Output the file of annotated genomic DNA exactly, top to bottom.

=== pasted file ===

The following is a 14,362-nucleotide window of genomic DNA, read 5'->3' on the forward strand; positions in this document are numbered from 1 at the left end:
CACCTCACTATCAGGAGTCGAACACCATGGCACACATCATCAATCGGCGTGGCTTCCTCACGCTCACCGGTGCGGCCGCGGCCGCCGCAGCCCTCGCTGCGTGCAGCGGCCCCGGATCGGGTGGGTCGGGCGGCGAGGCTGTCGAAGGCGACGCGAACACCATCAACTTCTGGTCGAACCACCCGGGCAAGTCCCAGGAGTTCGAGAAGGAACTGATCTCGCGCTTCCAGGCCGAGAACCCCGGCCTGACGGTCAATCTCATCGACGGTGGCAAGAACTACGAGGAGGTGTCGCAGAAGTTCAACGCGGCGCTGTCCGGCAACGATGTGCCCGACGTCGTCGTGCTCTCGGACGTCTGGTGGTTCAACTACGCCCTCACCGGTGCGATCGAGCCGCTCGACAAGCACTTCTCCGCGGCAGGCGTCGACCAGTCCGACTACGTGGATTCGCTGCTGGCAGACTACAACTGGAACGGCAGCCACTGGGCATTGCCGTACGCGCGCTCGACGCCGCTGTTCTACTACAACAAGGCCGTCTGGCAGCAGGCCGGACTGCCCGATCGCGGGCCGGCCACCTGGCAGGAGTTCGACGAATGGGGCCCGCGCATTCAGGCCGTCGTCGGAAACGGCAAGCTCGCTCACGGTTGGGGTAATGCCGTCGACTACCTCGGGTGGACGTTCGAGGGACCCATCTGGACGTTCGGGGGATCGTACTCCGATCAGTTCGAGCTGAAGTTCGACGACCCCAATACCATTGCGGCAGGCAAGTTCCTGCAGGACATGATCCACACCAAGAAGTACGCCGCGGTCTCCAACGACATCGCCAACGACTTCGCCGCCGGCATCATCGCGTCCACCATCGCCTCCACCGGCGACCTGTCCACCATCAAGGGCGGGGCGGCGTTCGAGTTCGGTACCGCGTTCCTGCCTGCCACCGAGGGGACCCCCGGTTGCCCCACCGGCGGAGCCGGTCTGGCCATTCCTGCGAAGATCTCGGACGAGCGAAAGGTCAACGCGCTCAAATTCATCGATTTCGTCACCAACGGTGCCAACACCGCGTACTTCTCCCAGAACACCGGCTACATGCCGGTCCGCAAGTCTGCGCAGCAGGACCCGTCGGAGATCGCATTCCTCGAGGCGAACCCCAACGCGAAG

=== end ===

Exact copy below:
The following is a 14,362-nucleotide window of genomic DNA, read 5'->3' on the forward strand; positions in this document are numbered from 1 at the left end:
CACCTCACTATCAGGAGTCGAACACCATGGCACACATCATCAATCGGCGTGGCTTCCTCACGCTCACCGGTGCGGCCGCGGCCGCCGCAGCCCTCGCTGCGTGCAGCGGCCCCGGATCGGGTGGGTCGGGCGGCGAGGCTGTCGAAGGCGACGCGAACACCATCAACTTCTGGTCGAACCACCCGGGCAAGTCCCAGGAGTTCGAGAAGGAACTGATCTCGCGCTTCCAGGCCGAGAACCCCGGCCTGACGGTCAATCTCATCGACGGTGGCAAGAACTACGAGGAGGTGTCGCAGAAGTTCAACGCGGCGCTGTCCGGCAACGATGTGCCCGACGTCGTCGTGCTCTCGGACGTCTGGTGGTTCAACTACGCCCTCACCGGTGCGATCGAGCCGCTCGACAAGCACTTCTCCGCGGCAGGCGTCGACCAGTCCGACTACGTGGATTCGCTGCTGGCAGACTACAACTGGAACGGCAGCCACTGGGCATTGCCGTACGCGCGCTCGACGCCGCTGTTCTACTACAACAAGGCCGTCTGGCAGCAGGCCGGACTGCCCGATCGCGGGCCGGCCACCTGGCAGGAGTTCGACGAATGGGGCCCGCGCATTCAGGCCGTCGTCGGAAACGGCAAGCTCGCTCACGGTTGGGGTAATGCCGTCGACTACCTCGGGTGGACGTTCGAGGGACCCATCTGGACGTTCGGGGGATCGTACTCCGATCAGTTCGAGCTGAAGTTCGACGACCCCAATACCATTGCGGCAGGCAAGTTCCTGCAGGACATGATCCACACCAAGAAGTACGCCGCGGTCTCCAACGACATCGCCAACGACTTCGCCGCCGGCATCATCGCGTCCACCATCGCCTCCACCGGCGACCTGTCCACCATCAAGGGCGGGGCGGCGTTCGAGTTCGGTACCGCGTTCCTGCCTGCCACCGAGGGGACCCCCGGTTGCCCCACCGGCGGAGCCGGTCTGGCCATTCCTGCGAAGATCTCGGACGAGCGAAAGGTCAACGCGCTCAAATTCATCGATTTCGTCACCAACGGTGCCAACACCGCGTACTTCTCCCAGAACACCGGCTACATGCCGGTCCGCAAGTCTGCGCAGCAGGACCCGTCGGAGATCGCATTCCTCGAGGCGAACCCCAACGCGAAG